The University of Delawares’ Carvel Center first began when in 1941 the John A. Tyndall Farm was purchased for $7,555 and was the beginning of the agricultural experiment station in Sussex County, Delaware. Over time the center had additions and name changes done to it to keep up changing times and technology. In 2006 the center was named the Elbert N. and Ann V. Carvel Research & Education Center. Over time the center has gotten many research and extension programs such as Agronomic, vegetable and fruit, Horticulture- commercial and ornamental along with Master Gardeners, Irrigation Management, Nutrient Management, 4-H youth development and so much more. For their research programs, they have variety and breeding trials for crops, pest management, fertility, organic production, irrigation management and precision agriculture. We also have chemigation studies and greenhouse studies that focus on our crops. For poultry research programs the center looks at disease and diagnostics, poultry house emissions and technology, litter management and composting. The Carvel center is serving such a great purpose for Sussex County to keep our crops safe and our poultry
Unfortunately, I was unable to attend the field trip to the research farm this past Saturday. But, after getting the notes and talking with a classmate, I can see that it was an extremely educational and fun trip. Students were able to see the cows and calves, and learn how the ice cream for the creamery is made. They got an in-depth tour of the farm, and got a better understanding for how it all works. I regret not being able to make it to the trip, but I am definitely interested in hearing more about it from my classmates.
On Saturday, last field trip was in UD farm. Scott Hopkins gave us a tour of the UD farm! There are crop fields, livestock industry, greenhouses, and wetland creation site.
We went to visited dairy cows and young dairy cows first. There are milking room, feeding room, and young dairy cow living area. Scott Hopkins did a brief introduction about how milking and feeding progress. The cows were trained to eat in their own food box, which surprised me a lot.
That way is much easier to check how much they eat and their health situation. Milking room is very clean, which is very important for a livestock industry. There is an anti-bacterial spray in the middle of the milking room for workers use. There are much more cows than what I thought.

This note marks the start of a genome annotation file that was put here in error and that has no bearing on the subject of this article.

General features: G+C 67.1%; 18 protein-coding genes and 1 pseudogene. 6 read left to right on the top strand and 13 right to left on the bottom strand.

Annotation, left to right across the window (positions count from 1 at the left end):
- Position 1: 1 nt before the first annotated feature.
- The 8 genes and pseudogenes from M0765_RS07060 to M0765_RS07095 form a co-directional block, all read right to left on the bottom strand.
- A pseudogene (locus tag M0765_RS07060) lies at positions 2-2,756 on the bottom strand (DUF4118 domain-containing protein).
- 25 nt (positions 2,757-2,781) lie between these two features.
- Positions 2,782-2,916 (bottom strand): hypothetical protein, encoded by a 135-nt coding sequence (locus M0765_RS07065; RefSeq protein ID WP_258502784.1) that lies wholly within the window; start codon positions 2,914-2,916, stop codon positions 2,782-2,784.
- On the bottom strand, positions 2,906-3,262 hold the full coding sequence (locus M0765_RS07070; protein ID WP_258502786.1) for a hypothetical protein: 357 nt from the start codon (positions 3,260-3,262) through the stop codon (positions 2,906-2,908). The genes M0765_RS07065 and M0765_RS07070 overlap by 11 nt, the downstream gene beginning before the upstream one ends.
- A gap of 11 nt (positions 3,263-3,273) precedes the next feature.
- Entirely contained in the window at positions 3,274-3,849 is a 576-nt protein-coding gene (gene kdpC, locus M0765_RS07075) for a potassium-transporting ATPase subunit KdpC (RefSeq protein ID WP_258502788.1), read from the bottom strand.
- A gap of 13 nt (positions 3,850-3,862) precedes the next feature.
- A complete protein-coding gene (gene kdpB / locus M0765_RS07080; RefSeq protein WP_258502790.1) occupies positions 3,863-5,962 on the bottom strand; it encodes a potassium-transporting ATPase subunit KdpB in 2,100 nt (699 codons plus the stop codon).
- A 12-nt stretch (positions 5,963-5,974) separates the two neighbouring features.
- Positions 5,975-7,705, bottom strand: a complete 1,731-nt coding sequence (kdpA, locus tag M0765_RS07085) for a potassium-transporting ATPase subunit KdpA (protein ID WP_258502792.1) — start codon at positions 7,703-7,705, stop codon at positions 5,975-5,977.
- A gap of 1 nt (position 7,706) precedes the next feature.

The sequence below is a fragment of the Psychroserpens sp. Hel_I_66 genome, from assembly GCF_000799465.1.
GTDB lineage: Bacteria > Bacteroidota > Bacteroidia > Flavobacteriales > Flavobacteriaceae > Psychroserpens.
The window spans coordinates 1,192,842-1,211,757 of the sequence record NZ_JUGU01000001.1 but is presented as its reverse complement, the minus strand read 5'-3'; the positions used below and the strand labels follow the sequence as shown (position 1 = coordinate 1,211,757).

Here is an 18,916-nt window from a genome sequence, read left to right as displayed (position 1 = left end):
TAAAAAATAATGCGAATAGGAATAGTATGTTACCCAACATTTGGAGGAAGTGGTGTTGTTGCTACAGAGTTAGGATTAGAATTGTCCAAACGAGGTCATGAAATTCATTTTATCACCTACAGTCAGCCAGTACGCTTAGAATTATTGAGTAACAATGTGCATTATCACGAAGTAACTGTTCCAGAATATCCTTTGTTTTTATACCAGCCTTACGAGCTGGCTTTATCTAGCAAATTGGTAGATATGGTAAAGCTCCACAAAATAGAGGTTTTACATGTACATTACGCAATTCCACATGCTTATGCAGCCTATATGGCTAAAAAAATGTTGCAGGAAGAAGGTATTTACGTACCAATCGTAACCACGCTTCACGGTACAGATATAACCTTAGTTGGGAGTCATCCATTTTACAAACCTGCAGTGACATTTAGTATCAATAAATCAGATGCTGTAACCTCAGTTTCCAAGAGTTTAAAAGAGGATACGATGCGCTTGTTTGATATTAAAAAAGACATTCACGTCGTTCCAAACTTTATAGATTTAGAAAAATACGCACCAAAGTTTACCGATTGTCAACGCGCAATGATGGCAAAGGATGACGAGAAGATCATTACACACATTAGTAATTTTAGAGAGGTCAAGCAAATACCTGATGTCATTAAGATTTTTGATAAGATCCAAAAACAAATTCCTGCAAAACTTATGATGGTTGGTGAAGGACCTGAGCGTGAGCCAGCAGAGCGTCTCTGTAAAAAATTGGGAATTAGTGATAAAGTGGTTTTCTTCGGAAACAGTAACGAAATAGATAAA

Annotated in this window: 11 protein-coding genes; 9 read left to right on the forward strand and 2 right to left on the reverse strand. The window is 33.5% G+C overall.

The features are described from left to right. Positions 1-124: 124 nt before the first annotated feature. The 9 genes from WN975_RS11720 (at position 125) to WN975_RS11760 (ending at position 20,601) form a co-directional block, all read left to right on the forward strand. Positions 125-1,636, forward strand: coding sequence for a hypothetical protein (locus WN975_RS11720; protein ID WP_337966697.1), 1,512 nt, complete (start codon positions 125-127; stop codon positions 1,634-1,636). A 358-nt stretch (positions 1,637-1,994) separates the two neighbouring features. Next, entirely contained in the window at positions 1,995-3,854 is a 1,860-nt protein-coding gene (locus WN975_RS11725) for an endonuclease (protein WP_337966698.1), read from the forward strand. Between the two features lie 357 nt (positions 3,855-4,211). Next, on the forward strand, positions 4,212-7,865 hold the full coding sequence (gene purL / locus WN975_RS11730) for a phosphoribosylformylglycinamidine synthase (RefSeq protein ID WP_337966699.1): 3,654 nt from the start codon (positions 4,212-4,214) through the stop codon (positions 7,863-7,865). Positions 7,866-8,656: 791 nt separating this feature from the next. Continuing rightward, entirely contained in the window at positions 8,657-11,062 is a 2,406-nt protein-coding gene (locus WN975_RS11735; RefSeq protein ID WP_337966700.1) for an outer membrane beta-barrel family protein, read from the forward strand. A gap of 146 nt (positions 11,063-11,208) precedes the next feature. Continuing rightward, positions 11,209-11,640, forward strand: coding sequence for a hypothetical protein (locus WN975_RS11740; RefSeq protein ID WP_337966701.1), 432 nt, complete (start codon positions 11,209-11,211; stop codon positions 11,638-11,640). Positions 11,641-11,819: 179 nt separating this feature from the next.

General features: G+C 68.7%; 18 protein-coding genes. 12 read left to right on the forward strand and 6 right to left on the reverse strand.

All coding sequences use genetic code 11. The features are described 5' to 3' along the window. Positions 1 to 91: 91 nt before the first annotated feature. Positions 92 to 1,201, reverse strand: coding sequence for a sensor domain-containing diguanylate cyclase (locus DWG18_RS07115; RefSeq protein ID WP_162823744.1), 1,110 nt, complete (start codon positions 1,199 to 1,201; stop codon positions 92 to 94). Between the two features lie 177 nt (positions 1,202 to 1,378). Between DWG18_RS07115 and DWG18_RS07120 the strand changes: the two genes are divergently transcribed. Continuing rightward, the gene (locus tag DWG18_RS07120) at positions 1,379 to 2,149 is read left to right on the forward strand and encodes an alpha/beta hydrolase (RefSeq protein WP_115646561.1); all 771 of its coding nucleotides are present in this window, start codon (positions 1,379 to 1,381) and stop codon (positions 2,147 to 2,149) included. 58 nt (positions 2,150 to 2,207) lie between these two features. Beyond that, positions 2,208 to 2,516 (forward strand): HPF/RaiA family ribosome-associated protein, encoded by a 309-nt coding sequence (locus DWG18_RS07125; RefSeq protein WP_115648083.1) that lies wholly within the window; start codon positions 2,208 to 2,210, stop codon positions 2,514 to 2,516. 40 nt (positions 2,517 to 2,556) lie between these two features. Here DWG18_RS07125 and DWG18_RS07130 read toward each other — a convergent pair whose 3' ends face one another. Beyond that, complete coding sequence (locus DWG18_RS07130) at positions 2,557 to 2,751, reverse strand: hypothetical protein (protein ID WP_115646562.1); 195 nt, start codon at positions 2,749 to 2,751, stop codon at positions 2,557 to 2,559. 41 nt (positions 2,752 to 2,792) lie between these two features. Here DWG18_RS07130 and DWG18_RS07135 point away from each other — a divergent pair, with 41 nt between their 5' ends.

In the young cows living area, everyone has their own house and berries around the door of the house to avoid they come out. Those cows just like big dogs. They are very friendly and nice to people. They just like a puppy, like to put everything into their mouth. What a puppy do is chew, but they like suck.
Although I was not able to attend the field trip this weekend, again due to vet school interviews and upcoming exams, I was able to get some information on it. After reading some posts and having my friends reiterate what happened, I find that the field trip was like a collection of all the knowledge I have gained through my ANFS classes.
The tour guide for the day talked about all the information we learn in the vast opportunities the farm offers UD students, such as volunteering, jobs, research, and labs. The guide talked about some of the feedstuffs. One of the most prominent ones being silages, which you can see being made in the silo bags around the farm. He also talked about the dairy cattle, who are a huge resource here for students. We learn how to milk cows properly, how to make ice, cream and about dietary research, typically dealing with the rumen.
Not only do we learn about dairy, but we learn about beef cattle when we are on the farm. They are not only important for learning about the beef industry, but in taking ANFS251, we learn about how to properly score the beef cattle on a range of 1-9. Another large animal we learn about are equines, or horses if you will. The horses here are a great learning opportunity, especially for scoring and behavior. Some of the ones we have at the UD farm are rescues or are too old to race any longer.
We also have sheep. My freshman year we learned a lot about sheep and how they act as a herd. We learned how they are flock animals and we have to herd them inside as such. Not only this but we learned how to separate them from the group as to trim the hooves (something I didn’t know was possible until coming to UD). One of the things I found interesting, that the guide retold, was how we can see if sheep have been mated using “crayons.” We check the females backends for coloring to see if the male had mated with her, as he has the coloration on his chest.
And one of the most notable forms of research, dealing with animals, on UD is chickens. Throughout the last semester, I often saw chickens being vaccinated and being tested. One of the places the students learned about on the trip was the poultry house and how we test for different variables and vaccines.
These are all really important aspects of the UD farm and wonderful opportunities. I am very thankful for all the wonderful teachers, and not just the ones you find in a classroom.